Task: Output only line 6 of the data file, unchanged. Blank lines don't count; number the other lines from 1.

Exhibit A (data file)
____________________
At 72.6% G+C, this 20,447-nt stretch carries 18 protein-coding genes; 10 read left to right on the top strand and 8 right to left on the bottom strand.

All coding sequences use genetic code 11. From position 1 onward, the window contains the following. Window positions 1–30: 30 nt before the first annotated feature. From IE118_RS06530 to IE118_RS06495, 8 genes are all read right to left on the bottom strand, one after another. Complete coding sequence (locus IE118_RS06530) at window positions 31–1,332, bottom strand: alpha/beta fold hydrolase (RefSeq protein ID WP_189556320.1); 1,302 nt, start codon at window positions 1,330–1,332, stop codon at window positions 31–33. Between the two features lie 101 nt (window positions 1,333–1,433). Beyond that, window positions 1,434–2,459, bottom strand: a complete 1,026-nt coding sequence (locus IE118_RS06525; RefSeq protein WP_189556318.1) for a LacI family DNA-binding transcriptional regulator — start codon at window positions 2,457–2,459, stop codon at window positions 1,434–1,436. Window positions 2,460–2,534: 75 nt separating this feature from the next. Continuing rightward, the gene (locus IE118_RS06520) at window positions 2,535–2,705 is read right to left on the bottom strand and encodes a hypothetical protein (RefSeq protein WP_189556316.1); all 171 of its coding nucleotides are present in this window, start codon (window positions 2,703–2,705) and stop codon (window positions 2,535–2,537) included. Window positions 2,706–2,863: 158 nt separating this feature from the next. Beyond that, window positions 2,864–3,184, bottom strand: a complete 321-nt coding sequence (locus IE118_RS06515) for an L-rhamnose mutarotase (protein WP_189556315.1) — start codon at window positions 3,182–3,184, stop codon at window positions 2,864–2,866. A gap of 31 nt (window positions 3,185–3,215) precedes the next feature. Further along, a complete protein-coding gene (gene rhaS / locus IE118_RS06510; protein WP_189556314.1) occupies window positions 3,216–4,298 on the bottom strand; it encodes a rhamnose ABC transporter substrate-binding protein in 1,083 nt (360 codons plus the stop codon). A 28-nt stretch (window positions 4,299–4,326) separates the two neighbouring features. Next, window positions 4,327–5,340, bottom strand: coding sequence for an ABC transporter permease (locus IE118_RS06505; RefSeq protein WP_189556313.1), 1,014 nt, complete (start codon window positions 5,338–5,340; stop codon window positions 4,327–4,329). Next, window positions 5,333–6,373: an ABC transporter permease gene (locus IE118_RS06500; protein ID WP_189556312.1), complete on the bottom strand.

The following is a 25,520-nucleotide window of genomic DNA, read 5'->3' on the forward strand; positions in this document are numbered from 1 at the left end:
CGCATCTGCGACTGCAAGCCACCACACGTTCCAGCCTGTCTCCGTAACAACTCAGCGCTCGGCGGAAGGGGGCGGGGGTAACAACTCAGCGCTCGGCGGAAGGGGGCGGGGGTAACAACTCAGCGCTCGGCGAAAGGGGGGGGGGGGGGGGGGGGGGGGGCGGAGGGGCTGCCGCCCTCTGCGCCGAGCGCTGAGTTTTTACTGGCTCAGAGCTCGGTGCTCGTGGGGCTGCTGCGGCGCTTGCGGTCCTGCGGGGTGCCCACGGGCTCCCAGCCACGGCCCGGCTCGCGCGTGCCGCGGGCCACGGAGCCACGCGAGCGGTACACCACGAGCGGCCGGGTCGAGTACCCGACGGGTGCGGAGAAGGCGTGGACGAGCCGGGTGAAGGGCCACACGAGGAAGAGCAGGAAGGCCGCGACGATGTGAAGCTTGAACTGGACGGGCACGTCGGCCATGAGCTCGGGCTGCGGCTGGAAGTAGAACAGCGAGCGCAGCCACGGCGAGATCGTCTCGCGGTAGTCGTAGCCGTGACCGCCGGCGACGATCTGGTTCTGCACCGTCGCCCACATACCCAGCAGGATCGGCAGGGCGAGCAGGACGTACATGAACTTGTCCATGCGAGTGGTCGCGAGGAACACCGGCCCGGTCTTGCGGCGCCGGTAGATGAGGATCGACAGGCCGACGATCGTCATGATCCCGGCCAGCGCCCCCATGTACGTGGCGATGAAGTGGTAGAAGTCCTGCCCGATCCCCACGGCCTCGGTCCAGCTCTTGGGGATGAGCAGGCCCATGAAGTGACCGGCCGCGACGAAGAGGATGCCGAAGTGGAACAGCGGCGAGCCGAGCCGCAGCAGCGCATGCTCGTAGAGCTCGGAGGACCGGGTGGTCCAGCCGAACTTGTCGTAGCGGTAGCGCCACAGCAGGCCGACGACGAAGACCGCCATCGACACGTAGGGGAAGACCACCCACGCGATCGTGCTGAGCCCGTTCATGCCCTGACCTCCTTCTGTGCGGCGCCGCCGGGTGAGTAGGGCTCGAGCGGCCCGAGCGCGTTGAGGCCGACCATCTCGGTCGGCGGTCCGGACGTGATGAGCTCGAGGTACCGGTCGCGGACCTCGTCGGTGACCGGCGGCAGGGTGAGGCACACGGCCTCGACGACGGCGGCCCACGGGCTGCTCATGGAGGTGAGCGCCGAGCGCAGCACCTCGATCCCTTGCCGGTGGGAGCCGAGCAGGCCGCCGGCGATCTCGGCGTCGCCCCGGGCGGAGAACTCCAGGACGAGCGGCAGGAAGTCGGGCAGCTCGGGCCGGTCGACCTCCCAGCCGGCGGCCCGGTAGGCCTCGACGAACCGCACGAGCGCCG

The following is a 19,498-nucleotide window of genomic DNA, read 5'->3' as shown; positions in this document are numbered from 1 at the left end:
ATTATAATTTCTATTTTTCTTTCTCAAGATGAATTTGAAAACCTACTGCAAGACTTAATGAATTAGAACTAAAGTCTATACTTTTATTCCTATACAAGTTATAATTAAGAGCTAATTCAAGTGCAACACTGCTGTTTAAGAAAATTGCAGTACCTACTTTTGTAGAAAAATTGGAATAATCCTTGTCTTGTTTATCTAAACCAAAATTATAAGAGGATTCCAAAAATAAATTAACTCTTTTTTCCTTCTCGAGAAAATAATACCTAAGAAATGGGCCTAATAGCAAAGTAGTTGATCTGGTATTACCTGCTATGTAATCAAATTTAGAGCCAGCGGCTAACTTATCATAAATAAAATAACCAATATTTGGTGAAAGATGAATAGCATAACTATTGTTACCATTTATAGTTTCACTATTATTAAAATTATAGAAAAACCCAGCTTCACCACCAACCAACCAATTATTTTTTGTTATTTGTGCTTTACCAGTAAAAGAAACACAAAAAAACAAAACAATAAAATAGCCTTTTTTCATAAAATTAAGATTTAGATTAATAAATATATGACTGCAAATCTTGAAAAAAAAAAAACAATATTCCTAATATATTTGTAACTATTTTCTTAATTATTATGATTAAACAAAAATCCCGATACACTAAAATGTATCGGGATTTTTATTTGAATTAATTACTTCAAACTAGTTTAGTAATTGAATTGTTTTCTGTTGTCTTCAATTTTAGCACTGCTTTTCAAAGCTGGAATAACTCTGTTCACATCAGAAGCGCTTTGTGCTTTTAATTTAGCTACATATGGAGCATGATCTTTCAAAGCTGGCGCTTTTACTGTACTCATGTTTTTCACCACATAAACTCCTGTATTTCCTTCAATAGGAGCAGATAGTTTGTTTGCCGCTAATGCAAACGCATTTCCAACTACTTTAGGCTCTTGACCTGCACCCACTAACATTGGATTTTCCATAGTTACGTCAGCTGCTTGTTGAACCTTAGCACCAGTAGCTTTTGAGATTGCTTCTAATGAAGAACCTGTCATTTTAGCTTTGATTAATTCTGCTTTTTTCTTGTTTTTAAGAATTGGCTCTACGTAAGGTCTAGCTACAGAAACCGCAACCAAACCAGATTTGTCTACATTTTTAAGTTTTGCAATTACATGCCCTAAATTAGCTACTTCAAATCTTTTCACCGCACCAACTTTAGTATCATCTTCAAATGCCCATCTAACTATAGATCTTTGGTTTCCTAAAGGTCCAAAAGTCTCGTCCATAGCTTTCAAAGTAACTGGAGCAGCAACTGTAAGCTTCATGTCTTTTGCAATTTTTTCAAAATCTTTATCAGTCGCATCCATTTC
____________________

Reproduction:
ATTATAATTTCTATTTTTCTTTCTCAAGATGAATTTGAAAACCTACTGCAAGACTTAATGAATTAGAACTAAAGTCTATACTTTTATTCCTATACAAGTTATAATTAAGAGCTAATTCAAGTGCAACACTGCTGTTTAAGAAAATTGCAGTACCTACTTTTGTAGAAAAATTGGAATAATCCTTGTCTTGTTTATCTAAACCAAAATTATAAGAGGATTCCAAAAATAAATTAACTCTTTTTTCCTTCTCGAGAAAATAATACCTAAGAAATGGGCCTAATAGCAAAGTAGTTGATCTGGTATTACCTGCTATGTAATCAAATTTAGAGCCAGCGGCTAACTTATCATAAATAAAATAACCAATATTTGGTGAAAGATGAATAGCATAACTATTGTTACCATTTATAGTTTCACTATTATTAAAATTATAGAAAAACCCAGCTTCACCACCAACCAACCAATTATTTTTTGTTATTTGTGCTTTACCAGTAAAAGAAACACAAAAAAACAAAACAATAAAATAGCCTTTTTTCATAAAATTAAGATTTAGATTAATAAATATATGACTGCAAATCTTGAAAAAAAAAAAACAATATTCCTAATATATTTGTAACTATTTTCTTAATTATTATGATTAAACAAAAATCCCGATACACTAAAATGTATCGGGATTTTTATTTGAATTAATTACTTCAAACTAGTTTAGTAATTGAATTGTTTTCTGTTGTCTTCAATTTTAGCACTGCTTTTCAAAGCTGGAATAACTCTGTTCACATCAGAAGCGCTTTGTGCTTTTAATTTAGCTACATATGGAGCATGATCTTTCAAAGCTGGCGCTTTTACTGTACTCATGTTTTTCACCACATAAACTCCTGTATTTCCTTCAATAGGAGCAGATAGTTTGTTTGCCGCTAATGCAAACGCATTTCCAACTACTTTAGGCTCTTGACCTGCACCCACTAACATTGGATTTTCCATAGTTACGTCAGCTGCTTGTTGAACCTTAGCACCAGTAGCTTTTGAGATTGCTTCTAATGAAGAACCTGTCATTTTAGCTTTGATTAATTCTGCTTTTTTCTTGTTTTTAAGAATTGGCTCTACGTAAGGTCTAGCTACAGAAACCGCAACCAAACCAGATTTGTCTACATTTTTAAGTTTTGCAATTACATGCCCTAAATTAGCTACTTCAAATCTTTTCACCGCACCAACTTTAGTATCATCTTCAAATGCCCATCTAACTATAGATCTTTGGTTTCCTAAAGGTCCAAAAGTCTCGTCCATAGCTTTCAAAGTAACTGGAGCAGCAACTGTAAGCTTCATGTCTTTTGCAATTTTTTCAAAATCTTTATCAGTCGCATCCATTTC